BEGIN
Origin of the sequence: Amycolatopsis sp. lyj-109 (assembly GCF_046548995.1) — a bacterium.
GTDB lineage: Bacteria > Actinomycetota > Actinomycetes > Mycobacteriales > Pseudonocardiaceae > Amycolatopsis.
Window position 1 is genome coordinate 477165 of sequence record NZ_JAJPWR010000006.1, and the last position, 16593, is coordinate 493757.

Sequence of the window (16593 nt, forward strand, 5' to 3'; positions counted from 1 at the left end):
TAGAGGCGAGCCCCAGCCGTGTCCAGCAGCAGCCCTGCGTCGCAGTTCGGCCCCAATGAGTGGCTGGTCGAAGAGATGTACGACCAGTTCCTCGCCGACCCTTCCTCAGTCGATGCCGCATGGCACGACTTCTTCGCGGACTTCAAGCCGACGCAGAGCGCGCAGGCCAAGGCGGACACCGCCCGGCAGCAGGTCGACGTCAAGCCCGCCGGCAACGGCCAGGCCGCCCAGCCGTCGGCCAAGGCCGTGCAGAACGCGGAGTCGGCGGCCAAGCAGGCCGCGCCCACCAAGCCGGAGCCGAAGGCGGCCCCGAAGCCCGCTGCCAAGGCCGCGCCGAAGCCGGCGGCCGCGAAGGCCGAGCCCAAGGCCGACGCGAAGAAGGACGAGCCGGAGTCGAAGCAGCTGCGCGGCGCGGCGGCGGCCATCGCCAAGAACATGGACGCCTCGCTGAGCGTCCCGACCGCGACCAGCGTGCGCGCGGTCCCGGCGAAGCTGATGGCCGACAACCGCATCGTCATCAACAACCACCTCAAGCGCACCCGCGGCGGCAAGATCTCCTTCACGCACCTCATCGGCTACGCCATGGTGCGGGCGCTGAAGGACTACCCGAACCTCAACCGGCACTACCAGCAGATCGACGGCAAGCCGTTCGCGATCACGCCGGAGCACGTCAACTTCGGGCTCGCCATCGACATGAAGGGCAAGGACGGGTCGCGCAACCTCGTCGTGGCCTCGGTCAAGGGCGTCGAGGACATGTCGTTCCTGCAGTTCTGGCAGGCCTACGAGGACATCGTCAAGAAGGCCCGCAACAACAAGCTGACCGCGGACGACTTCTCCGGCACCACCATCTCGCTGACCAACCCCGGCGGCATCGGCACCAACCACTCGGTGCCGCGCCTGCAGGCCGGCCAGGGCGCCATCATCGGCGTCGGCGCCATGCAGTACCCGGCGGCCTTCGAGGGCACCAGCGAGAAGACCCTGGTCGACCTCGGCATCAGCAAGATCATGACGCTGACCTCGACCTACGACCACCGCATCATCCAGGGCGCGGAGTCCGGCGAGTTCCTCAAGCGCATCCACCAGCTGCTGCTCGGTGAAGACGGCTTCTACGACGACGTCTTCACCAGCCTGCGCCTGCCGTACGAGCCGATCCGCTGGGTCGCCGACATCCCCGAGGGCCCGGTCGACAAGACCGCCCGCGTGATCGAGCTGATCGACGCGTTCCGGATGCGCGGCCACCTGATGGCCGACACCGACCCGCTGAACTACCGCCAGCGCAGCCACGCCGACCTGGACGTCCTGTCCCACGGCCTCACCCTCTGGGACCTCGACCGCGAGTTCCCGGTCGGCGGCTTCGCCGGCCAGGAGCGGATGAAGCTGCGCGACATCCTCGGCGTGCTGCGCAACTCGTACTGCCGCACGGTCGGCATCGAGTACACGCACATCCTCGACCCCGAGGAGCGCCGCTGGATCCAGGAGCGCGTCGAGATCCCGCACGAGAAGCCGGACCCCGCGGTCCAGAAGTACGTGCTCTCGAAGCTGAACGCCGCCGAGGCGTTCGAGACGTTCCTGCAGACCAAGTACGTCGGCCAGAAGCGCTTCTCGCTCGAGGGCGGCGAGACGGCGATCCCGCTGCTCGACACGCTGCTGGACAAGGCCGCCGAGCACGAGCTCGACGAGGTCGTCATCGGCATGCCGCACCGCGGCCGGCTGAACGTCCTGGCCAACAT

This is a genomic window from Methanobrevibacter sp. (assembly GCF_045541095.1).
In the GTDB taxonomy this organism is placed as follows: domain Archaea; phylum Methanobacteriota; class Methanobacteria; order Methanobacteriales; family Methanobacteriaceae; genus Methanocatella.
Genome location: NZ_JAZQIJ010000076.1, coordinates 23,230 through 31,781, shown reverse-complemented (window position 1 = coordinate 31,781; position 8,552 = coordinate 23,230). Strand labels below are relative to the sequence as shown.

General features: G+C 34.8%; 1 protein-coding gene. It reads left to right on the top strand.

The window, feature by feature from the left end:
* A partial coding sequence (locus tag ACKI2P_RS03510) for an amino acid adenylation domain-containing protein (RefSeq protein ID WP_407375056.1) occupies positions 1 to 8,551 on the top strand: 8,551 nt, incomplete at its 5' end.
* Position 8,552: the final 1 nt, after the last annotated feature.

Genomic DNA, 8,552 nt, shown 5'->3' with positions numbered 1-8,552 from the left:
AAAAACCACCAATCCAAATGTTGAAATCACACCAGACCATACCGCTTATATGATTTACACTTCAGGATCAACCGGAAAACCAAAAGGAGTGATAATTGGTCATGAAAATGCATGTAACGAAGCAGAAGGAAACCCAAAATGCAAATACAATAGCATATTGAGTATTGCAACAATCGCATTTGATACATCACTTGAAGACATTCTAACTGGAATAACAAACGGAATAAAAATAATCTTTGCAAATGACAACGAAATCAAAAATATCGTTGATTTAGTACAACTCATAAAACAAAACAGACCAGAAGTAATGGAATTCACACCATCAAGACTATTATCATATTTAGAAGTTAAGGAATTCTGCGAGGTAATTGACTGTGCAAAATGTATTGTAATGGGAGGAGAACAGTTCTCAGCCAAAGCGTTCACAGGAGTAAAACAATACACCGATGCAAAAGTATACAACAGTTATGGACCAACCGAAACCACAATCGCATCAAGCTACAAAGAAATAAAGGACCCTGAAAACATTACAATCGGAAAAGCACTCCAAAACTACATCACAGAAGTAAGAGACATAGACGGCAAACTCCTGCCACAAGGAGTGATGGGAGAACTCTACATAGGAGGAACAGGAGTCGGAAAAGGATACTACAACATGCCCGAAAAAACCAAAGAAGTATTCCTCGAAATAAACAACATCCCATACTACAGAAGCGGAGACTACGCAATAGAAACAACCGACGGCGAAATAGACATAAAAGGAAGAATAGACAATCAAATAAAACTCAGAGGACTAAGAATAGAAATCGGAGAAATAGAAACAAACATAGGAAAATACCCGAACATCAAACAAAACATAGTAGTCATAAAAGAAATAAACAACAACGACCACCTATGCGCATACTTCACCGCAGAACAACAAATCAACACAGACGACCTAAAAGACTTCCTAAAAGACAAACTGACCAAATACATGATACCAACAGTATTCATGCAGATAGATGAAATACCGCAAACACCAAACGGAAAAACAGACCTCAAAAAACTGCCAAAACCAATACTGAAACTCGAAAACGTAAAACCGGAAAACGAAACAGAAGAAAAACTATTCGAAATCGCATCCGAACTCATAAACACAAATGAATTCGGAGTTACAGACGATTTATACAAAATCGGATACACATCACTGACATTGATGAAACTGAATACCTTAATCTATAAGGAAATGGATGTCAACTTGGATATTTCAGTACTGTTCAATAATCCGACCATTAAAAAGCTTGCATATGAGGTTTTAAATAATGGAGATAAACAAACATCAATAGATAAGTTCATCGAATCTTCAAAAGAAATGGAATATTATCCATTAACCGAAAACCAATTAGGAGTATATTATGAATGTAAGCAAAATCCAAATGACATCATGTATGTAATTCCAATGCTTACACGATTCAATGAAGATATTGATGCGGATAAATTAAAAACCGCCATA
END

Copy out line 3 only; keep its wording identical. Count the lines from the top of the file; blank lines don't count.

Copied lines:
Window position 1 is genome coordinate 477165 of sequence record NZ_JAJPWR010000006.1, and the last position, 16593, is coordinate 493757.